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Content is Storytelling

Content is Storytelling

The best parts of the meeting with Jesse Soleil were the aaaaaahh moments as he let us in on some company secrets.

Content is Storytelling

When you look at any content that we have online, we are each trying to tell stories; his story, her story, my story, our story, their story etc. These stories take many forms; poems, lengthy blog posts, satire, case studies and many more meaning that each one of us content creators are in the business of storytelling. Even the great people behind the incredible WordPress blogging platform say that “CODE IS POETRY”. Now that we all agree that content is storytelling, let’s get into it…

Importance of listening

At the top of the hour, Soleil had mentioned that when dealing with technology, it is always important and in fact critical to listen to what your audience is saying. Later on in the conference, he came back to that very important point, listening to the audience. In the design of our stories, Soleil advices us to always have within that design the flexibility to adjust the story based on feedback from our audience. He warns against the passive kind of writing that tries to relegate the audience into voiceless consumers of content who cannot be part of the story. Instead, he urges us to find ways of making our stories as interactive as possible.

On that note, I am happy to note that at the Princess Project, we actually invite readers to send in ideas of where they expect or want the story to develop.

Soleil gave us the classic example of Lost, the famous TV Series that at one time featured on Kenyan TV. The great, successful, and often weird development that lost has become was not what even the screen writers had in mind when it all started. If you have ever watched lost before, then you understand what a puzzle the whole series is. That is the reason I stopped watching it but that is also the same reason millions of people watch it. But according to Soleil, this whole puzzle that Lost has been by design. According to Soleil, the screen writers behind any story must have enough free reign to create their story and that is what the writers behind lost had.

The Lost screen writers apparently would throw into the series so many things but would then monitor the buzz around the internet. They had a big team of people and if I am not mistaken, I heard the number 100 being floated as the team responsible for monitoring conversations about lost around the internet. They developed a structure that allowed them to listen to the things that people found interesting and tune them up and also watched which storylines people were not responding too and tone them down. Basically, they were using what people responded to write the story for the next series.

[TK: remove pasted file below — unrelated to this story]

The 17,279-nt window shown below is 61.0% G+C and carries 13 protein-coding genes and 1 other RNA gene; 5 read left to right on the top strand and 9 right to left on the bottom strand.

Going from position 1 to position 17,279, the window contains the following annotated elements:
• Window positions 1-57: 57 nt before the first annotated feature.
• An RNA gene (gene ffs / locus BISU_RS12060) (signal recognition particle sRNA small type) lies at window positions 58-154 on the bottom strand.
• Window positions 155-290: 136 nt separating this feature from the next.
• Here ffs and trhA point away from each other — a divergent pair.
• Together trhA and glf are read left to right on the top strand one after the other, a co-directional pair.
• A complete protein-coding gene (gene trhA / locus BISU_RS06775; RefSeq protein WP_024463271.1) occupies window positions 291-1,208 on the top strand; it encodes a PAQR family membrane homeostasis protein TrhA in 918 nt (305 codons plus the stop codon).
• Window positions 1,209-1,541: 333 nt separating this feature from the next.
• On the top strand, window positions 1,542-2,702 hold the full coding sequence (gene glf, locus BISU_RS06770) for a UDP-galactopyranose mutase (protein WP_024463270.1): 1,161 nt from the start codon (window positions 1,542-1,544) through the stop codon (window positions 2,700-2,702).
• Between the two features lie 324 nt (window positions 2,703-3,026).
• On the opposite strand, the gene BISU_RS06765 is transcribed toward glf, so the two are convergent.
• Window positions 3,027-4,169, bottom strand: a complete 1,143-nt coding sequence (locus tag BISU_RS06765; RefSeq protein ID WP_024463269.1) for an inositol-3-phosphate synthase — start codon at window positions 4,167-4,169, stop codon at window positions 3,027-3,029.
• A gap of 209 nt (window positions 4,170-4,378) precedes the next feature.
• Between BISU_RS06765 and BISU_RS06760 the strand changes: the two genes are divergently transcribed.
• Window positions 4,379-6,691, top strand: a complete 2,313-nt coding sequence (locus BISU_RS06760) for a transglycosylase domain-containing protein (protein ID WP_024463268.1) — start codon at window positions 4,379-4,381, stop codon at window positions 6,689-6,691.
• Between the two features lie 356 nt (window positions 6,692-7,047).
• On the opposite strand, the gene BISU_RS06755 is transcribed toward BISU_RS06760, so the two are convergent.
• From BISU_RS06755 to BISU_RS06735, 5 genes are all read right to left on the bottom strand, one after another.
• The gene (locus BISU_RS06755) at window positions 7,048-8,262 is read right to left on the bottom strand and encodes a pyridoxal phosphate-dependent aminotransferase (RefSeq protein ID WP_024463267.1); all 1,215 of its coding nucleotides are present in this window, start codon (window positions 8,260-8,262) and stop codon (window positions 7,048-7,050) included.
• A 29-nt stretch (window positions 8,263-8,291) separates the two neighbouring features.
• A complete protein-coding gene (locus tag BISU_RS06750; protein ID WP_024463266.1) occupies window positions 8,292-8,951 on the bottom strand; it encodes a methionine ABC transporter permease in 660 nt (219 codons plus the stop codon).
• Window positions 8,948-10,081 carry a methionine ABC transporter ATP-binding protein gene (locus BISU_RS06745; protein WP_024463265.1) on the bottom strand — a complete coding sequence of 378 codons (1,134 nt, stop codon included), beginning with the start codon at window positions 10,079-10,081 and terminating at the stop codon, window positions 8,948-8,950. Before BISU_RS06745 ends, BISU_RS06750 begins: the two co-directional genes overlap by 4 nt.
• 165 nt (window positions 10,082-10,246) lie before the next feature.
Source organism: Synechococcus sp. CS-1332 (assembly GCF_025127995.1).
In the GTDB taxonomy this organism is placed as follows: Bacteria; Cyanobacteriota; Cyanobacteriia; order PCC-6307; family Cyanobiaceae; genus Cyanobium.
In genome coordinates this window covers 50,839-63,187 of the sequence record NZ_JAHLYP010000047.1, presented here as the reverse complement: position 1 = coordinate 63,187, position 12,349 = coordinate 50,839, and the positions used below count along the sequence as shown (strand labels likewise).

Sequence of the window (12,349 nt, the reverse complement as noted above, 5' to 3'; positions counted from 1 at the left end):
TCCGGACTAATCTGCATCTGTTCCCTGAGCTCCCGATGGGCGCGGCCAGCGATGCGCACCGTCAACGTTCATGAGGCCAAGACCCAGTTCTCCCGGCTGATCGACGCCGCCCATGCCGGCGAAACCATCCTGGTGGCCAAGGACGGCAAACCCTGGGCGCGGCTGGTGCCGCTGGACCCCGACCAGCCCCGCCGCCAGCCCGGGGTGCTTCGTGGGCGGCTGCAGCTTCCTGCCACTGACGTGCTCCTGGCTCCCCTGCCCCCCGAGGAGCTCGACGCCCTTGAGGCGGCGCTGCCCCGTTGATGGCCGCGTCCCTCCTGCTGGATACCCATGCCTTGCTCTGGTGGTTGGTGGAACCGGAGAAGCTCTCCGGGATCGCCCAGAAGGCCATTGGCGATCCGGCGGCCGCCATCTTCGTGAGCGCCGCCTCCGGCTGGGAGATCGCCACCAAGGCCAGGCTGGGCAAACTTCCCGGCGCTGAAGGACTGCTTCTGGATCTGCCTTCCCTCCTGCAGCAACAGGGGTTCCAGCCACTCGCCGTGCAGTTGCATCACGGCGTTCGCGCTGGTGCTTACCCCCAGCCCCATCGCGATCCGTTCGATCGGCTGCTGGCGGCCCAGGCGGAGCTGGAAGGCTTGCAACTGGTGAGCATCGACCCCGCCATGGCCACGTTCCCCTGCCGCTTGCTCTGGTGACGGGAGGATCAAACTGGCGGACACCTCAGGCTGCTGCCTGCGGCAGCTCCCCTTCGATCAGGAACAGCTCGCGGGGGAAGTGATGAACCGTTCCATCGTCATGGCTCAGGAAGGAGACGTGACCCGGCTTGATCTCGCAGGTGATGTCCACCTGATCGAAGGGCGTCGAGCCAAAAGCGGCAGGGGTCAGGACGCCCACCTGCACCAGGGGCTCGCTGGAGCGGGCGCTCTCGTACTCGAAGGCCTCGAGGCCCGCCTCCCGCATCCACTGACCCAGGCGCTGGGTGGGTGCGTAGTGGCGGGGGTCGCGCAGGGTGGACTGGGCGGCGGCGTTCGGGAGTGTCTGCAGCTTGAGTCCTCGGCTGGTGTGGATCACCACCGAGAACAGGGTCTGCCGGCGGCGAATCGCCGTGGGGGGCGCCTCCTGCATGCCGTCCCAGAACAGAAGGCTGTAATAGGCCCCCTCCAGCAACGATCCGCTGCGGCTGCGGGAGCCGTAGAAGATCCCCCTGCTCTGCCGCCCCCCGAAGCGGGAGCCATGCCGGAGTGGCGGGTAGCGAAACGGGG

His message was that a good story must be driven by your ability to manage what your audience is saying.

Designing a Story

The design of the story is usually the most important thing. In the design stage, we need to ask ourselves the following:

  1. What is the story?
  2. Is it a good story?
  3. Are you a good storyteller?

A good story is designed. Soleil advises that you give your audience only the tip and let them ask questions. It is an Iceberg. In stories, there are nuances, white space, and flexibility. If you give everybody everything, why would they come back? So in the design of the story, your audience becoming part of the story is very important. You cannot plan a lot of things especially the reactions from interactions with your story but you could plan for it. You can give people just enough to tempt them to choose sides, adopt ideologies to align themselves with etc. Lastly, make sure that you create a design that allows us to be flexible, that costs little and that can work across platforms – webisodes, Mobisodes, gaming, toys, movies, books etc.

Business Model

With design of the story in place, the questions we need to ask are?

  1. Who is the audience?
  2. Where are we getting the money?
  3. How do we test?
  4. How do we get people to come back?

If you intend to make money from content, it is imperative that these questions are answered satisfactorily. Soleil advised us that when it comes to the design of content, hyper target. Once you have your core audience, start playing with idea of monetization of the content. Decide whether you will charge people to read, to download, or whether get money primarily from ads and sponsorship. Whatever the decision, do not just jump into it. Test it first. When content is free, people pay for your content with their time and that is worth something. It is the first step. Then ascertain whether they will give you their money. Test whether people can pay for e.g. for the second chapter, for 10 minutes more gaming time, for premium access etc. If 1 person in 100 pays, put that down and use it as the initial conversion rate, the baseline to work with going forward.

Should I mention the importance of analytics in this?